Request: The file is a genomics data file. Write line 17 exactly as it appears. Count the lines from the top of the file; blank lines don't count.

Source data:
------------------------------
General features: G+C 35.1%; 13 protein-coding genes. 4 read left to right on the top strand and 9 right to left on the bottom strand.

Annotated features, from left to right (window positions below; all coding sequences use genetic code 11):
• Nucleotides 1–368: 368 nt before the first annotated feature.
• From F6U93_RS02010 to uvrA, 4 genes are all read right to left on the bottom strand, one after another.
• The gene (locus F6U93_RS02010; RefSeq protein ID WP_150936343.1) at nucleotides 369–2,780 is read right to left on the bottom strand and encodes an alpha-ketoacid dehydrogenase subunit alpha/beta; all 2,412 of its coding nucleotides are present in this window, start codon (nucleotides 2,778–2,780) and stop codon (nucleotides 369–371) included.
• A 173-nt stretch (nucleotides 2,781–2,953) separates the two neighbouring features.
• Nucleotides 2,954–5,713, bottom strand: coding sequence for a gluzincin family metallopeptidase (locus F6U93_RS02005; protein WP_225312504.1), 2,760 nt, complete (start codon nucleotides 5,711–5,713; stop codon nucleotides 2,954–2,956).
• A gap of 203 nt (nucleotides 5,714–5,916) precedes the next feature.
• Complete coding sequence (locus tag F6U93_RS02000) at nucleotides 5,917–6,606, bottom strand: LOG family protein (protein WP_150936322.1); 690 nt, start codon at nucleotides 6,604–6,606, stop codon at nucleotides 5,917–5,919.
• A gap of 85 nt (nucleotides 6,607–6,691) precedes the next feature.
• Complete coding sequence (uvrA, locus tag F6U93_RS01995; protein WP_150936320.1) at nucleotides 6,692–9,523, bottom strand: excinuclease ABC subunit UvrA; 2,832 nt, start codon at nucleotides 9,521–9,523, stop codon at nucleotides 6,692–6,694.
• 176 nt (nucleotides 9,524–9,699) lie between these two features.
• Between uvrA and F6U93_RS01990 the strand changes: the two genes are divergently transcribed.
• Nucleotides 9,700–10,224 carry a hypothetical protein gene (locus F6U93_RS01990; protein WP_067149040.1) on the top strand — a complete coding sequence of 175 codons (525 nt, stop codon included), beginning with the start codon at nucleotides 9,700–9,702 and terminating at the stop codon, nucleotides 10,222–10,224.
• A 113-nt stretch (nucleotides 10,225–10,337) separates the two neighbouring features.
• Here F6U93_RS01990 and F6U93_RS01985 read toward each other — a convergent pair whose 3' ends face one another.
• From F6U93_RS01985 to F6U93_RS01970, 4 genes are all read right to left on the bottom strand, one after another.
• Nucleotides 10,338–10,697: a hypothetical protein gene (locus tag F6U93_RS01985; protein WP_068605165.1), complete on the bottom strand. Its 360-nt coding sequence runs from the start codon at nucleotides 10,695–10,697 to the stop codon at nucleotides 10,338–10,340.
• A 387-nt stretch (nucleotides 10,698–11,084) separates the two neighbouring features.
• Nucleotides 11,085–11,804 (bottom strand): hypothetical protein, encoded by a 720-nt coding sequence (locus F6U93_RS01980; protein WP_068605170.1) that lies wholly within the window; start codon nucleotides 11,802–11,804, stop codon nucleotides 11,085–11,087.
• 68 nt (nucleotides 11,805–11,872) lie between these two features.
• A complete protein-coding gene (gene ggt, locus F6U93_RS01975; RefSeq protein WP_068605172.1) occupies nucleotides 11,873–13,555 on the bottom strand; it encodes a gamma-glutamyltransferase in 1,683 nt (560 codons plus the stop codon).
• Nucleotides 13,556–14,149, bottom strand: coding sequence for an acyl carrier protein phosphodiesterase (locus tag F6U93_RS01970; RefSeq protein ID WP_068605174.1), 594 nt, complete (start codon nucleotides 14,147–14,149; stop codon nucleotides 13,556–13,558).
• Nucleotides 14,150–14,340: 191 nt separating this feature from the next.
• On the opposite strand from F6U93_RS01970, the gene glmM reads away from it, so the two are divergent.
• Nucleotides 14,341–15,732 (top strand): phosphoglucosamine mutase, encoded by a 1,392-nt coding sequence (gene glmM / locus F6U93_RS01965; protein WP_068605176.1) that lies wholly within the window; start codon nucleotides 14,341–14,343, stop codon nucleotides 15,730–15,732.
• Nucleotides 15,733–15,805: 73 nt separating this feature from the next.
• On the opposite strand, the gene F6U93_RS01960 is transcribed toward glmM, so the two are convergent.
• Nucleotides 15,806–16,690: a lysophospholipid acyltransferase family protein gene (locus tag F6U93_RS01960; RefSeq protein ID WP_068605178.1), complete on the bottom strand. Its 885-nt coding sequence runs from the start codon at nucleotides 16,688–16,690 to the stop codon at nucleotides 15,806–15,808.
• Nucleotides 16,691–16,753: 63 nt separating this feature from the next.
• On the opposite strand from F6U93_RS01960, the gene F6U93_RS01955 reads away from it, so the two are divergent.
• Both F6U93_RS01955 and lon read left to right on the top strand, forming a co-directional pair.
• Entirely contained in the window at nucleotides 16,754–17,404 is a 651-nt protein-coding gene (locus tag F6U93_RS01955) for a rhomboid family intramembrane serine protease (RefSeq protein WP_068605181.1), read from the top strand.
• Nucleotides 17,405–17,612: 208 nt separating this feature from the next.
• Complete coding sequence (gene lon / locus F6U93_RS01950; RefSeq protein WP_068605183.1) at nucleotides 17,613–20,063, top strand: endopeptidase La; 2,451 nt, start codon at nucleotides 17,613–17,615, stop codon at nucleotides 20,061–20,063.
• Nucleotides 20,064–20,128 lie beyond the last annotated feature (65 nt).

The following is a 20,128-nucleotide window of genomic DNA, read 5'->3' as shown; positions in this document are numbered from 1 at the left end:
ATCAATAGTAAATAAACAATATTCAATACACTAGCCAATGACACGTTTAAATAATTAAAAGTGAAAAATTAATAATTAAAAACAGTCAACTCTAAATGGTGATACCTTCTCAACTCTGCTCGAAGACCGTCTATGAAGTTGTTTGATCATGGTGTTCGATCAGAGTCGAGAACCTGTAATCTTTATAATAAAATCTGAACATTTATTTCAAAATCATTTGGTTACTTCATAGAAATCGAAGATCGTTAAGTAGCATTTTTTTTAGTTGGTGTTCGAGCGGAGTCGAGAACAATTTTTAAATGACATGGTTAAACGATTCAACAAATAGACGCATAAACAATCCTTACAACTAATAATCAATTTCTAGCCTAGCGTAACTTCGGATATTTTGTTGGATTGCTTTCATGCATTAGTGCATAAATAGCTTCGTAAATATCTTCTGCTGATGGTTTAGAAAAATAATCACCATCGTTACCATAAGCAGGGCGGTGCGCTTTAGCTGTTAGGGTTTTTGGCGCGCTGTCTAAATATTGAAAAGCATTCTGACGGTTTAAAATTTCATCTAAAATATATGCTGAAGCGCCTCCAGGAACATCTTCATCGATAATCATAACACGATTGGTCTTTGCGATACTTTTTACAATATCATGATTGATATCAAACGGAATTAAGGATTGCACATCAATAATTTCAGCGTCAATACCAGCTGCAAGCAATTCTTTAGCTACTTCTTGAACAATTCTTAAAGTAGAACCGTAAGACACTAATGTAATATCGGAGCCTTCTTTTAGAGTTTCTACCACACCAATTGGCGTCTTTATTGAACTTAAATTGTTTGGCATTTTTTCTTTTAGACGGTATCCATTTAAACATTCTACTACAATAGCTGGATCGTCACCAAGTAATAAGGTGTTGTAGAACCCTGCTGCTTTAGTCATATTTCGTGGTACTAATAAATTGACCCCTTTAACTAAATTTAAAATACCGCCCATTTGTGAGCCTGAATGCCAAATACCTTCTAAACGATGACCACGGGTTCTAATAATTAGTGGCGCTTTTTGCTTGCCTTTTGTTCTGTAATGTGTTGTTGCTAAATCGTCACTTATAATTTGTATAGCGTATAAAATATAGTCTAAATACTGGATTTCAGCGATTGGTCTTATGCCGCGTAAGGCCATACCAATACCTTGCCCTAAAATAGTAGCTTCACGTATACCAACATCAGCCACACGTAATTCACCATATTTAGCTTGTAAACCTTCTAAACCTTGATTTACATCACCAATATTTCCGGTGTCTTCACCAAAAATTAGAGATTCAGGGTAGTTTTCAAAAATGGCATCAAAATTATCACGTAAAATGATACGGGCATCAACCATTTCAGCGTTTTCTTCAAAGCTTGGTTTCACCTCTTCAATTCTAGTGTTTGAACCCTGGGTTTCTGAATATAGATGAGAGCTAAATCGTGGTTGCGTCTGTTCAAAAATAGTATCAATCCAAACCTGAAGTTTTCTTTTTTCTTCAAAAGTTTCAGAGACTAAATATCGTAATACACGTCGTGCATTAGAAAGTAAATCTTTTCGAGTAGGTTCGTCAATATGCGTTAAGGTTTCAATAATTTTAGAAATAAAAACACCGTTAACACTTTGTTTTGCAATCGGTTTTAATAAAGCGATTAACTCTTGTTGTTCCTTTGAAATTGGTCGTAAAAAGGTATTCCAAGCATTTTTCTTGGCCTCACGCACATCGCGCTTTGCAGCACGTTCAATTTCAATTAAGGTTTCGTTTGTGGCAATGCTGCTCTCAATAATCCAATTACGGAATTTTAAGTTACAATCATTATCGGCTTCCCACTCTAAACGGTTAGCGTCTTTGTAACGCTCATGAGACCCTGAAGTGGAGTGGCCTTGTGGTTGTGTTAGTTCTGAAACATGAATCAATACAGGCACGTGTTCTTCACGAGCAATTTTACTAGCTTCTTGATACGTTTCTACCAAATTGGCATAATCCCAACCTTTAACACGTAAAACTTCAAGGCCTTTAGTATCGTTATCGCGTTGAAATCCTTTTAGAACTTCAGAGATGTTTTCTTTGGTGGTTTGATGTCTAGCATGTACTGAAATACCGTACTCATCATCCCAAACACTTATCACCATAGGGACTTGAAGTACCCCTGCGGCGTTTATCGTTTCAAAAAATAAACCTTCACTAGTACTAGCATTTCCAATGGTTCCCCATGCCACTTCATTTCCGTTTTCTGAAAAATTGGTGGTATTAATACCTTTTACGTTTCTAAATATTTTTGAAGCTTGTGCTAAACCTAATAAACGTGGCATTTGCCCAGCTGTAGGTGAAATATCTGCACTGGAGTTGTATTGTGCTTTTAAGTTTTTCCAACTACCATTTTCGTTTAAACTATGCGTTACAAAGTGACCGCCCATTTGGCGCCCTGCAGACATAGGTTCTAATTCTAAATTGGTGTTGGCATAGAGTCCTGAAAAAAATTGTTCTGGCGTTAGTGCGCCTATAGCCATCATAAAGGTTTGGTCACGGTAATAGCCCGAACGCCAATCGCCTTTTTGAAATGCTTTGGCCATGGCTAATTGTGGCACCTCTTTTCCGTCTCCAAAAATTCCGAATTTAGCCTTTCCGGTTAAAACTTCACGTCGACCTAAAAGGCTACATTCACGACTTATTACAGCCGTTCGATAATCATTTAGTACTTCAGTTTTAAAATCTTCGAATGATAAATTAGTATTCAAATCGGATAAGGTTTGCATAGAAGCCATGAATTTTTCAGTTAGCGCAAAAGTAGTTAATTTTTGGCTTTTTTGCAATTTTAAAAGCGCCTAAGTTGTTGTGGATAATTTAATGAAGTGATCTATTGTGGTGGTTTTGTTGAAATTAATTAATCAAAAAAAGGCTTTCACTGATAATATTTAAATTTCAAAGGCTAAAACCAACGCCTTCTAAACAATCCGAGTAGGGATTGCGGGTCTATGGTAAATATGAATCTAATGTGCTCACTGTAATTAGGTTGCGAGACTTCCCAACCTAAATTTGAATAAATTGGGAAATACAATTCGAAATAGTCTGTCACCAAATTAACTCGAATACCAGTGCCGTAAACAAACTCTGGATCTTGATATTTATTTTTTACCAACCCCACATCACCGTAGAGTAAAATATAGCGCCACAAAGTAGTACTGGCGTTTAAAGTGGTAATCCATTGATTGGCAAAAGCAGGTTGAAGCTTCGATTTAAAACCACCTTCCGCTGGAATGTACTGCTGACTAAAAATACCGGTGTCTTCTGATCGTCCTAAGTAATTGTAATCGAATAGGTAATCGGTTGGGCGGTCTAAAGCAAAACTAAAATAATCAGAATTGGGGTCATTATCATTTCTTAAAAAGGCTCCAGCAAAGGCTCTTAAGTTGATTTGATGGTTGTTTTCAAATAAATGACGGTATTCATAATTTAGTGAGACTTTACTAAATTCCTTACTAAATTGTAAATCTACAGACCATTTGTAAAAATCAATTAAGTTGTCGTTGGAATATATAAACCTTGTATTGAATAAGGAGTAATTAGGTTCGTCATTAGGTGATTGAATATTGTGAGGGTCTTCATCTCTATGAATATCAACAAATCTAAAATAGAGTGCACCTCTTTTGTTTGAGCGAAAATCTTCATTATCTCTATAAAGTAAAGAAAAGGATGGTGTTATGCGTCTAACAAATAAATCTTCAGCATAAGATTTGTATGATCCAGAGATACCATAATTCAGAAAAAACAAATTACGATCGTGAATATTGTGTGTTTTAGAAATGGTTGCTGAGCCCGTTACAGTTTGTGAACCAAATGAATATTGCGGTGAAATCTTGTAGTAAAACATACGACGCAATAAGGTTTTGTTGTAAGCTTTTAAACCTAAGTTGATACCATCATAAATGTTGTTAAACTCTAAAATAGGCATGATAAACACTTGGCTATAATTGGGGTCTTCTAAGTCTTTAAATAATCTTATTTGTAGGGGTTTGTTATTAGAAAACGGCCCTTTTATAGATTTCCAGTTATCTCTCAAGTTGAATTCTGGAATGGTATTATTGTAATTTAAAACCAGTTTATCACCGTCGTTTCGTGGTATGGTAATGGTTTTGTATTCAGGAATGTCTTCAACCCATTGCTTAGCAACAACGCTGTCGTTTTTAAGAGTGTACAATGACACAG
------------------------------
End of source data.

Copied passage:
• From F6U93_RS01985 to F6U93_RS01970, 4 genes are all read right to left on the bottom strand, one after another.